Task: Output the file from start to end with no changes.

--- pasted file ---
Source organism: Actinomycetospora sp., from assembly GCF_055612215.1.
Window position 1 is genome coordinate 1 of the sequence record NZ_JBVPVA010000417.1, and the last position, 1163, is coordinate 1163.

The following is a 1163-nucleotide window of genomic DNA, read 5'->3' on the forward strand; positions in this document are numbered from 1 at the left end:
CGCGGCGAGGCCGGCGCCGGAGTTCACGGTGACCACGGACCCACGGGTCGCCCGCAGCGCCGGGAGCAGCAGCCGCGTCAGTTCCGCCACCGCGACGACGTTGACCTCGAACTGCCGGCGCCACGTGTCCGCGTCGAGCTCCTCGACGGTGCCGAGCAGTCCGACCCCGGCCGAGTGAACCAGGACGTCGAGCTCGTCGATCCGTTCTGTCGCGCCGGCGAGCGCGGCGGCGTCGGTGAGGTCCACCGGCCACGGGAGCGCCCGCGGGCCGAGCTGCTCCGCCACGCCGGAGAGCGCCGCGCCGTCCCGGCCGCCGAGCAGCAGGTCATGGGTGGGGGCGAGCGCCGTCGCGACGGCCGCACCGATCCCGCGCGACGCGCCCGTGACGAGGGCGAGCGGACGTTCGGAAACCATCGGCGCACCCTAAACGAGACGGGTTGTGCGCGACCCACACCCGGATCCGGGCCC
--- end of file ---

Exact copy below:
Source organism: Actinomycetospora sp., from assembly GCF_055612215.1.
Window position 1 is genome coordinate 1 of the sequence record NZ_JBVPVA010000417.1, and the last position, 1163, is coordinate 1163.

The following is a 1163-nucleotide window of genomic DNA, read 5'->3' on the forward strand; positions in this document are numbered from 1 at the left end:
CGCGGCGAGGCCGGCGCCGGAGTTCACGGTGACCACGGACCCACGGGTCGCCCGCAGCGCCGGGAGCAGCAGCCGCGTCAGTTCCGCCACCGCGACGACGTTGACCTCGAACTGCCGGCGCCACGTGTCCGCGTCGAGCTCCTCGACGGTGCCGAGCAGTCCGACCCCGGCCGAGTGAACCAGGACGTCGAGCTCGTCGATCCGTTCTGTCGCGCCGGCGAGCGCGGCGGCGTCGGTGAGGTCCACCGGCCACGGGAGCGCCCGCGGGCCGAGCTGCTCCGCCACGCCGGAGAGCGCCGCGCCGTCCCGGCCGCCGAGCAGCAGGTCATGGGTGGGGGCGAGCGCCGTCGCGACGGCCGCACCGATCCCGCGCGACGCGCCCGTGACGAGGGCGAGCGGACGTTCGGAAACCATCGGCGCACCCTAAACGAGACGGGTTGTGCGCGACCCACACCCGGATCCGGGCCC